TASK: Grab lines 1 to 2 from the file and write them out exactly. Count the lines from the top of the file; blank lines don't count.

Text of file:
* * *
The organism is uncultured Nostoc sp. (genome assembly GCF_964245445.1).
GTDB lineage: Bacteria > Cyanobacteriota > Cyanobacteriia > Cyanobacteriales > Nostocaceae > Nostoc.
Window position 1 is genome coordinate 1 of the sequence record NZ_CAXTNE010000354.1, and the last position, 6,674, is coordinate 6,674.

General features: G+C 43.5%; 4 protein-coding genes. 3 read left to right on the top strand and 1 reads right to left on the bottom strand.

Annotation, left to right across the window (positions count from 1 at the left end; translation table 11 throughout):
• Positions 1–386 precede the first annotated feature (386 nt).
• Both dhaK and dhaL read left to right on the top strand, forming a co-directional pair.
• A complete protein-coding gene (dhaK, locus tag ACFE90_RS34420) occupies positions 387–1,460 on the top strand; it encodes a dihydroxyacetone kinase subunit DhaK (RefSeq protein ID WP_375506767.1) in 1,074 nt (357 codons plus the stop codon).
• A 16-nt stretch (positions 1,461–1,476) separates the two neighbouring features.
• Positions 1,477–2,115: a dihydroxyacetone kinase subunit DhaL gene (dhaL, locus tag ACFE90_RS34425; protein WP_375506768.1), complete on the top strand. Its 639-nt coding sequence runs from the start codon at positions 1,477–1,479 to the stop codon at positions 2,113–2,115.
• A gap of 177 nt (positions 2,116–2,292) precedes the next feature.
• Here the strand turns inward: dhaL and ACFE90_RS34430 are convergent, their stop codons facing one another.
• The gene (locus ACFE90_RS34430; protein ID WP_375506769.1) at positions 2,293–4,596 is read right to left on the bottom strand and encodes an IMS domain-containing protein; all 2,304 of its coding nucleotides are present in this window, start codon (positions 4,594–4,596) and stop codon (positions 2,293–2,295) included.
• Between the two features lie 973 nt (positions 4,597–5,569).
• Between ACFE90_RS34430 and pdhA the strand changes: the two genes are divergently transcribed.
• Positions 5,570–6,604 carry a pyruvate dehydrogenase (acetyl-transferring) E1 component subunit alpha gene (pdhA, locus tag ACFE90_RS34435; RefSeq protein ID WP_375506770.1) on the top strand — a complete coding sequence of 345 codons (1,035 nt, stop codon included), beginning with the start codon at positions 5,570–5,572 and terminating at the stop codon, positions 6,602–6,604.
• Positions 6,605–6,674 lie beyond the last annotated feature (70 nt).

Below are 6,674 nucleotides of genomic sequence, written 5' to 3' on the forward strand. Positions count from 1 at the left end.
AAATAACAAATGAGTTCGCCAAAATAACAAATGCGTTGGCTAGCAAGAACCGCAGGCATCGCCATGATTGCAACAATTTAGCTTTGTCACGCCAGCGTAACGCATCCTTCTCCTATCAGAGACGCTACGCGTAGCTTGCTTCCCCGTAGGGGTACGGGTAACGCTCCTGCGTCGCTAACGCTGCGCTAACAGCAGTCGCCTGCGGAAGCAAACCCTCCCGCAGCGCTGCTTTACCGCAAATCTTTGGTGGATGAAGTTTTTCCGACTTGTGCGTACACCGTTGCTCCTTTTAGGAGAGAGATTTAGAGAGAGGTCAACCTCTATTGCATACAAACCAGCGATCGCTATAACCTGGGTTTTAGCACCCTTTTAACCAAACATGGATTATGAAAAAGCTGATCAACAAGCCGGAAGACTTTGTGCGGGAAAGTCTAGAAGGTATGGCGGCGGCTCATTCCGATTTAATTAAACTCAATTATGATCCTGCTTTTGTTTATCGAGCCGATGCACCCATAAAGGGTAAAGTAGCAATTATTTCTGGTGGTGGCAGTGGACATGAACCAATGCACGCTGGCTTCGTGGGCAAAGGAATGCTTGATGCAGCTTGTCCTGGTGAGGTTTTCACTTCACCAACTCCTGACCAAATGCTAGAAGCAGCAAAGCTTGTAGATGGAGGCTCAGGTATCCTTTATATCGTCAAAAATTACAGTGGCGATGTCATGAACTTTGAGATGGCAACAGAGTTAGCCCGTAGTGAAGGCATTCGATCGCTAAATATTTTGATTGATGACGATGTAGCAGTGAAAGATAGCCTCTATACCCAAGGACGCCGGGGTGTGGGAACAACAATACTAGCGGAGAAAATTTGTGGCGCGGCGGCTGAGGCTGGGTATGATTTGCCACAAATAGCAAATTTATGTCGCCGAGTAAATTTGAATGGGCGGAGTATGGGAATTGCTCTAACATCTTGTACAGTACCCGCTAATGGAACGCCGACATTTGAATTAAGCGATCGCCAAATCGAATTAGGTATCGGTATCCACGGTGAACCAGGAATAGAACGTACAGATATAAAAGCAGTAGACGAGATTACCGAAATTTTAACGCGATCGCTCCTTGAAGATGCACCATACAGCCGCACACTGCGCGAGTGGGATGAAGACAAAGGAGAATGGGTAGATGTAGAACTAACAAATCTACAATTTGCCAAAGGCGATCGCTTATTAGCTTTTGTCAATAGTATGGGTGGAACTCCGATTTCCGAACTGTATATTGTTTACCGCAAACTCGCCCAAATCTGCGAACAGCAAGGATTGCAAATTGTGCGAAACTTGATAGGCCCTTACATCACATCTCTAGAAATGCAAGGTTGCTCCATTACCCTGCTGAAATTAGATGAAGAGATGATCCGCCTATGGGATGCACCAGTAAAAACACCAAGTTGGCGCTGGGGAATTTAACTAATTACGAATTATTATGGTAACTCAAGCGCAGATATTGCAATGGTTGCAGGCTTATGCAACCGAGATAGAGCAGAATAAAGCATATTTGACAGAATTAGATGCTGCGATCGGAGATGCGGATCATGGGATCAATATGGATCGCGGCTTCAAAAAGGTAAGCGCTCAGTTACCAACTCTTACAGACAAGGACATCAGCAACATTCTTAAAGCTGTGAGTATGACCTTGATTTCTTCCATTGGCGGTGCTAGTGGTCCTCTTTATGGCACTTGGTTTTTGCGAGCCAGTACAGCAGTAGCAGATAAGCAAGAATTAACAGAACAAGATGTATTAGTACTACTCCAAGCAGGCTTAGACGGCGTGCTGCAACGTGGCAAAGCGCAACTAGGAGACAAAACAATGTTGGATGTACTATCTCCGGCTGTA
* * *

The organism is uncultured Nostoc sp. (genome assembly GCF_964245445.1).
GTDB lineage: Bacteria > Cyanobacteriota > Cyanobacteriia > Cyanobacteriales > Nostocaceae > Nostoc.